Change of the isoelectric point of hemoglobin at the air/water interface probed by the orientational flip-flop of water molecules†
Elucidation of the molecular mechanisms of protein adsorption is of essential importance for further development of biotechnology. Here, we use interface-selective nonlinear vibrational spectroscopy to investigate protein charge at the air/water interface by probing the orientation of interfacial water molecules. We measured the Im χ(2) spectra of hemoglobin, myoglobin, serum albumin and lysozyme at the air/water interface in the CH and OH stretching regions using heterodyne-detected vibrational sum frequency generation (HD-VSFG) spectroscopy, and we deduced the isoelectric point of the protein by monitoring the orientational flip-flop of water molecules at the interface. Strikingly, our measurements indicate that the isoelectric point of hemoglobin is significantly lowered (by about one pH unit) at the air/water interface compared to that in the bulk. This can be predominantly attributed to the modifications of the protein structure at the air/water interface. Our results also suggest that a similar mechanism accounts for the modification of myoglobin charge at the air/water interface. This effect has not been reported for other model proteins at interfaces probed by conventional VSFG techniques, and it emphasizes the importance of the structural modifications of proteins at the interface, which can drastically affect their charge profiles in a protein-specific manner. The direct experimental approach using HD-VSFG can unveil the changes of the isoelectric point of adsorbed proteins at various interfaces, which is of major relevance to many biological applications and sheds new light on the effect of interfaces on protein charge.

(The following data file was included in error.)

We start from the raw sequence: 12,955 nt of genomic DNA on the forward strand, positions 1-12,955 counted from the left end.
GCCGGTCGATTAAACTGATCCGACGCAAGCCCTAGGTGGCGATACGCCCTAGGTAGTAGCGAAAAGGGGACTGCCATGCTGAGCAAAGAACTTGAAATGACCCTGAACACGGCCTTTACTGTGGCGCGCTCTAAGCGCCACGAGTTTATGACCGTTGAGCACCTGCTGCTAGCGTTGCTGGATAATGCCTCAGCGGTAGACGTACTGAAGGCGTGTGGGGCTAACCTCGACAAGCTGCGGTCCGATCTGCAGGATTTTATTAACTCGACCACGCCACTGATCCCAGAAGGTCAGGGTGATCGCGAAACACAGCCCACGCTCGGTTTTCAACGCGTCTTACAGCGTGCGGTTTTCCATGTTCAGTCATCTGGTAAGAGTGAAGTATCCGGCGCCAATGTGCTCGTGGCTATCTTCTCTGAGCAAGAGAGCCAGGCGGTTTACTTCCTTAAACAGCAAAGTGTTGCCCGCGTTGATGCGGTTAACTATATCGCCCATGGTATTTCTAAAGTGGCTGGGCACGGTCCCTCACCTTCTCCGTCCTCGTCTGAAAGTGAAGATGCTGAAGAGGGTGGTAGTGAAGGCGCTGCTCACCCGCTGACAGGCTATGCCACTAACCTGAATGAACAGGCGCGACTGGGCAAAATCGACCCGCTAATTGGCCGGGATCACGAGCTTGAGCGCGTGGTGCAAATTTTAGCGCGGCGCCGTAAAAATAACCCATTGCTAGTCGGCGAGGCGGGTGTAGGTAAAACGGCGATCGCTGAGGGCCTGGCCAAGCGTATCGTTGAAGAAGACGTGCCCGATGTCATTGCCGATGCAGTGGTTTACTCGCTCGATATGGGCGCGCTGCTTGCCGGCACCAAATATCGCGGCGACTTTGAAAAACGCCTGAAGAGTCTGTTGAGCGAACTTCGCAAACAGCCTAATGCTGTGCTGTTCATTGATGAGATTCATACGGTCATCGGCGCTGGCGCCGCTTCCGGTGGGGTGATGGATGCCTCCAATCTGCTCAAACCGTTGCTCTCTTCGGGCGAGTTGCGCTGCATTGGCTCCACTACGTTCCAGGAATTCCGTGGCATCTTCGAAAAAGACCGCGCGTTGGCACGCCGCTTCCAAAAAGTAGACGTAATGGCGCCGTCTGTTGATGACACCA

- This article is part of the themed collection: 2017 PCCP HOT Articles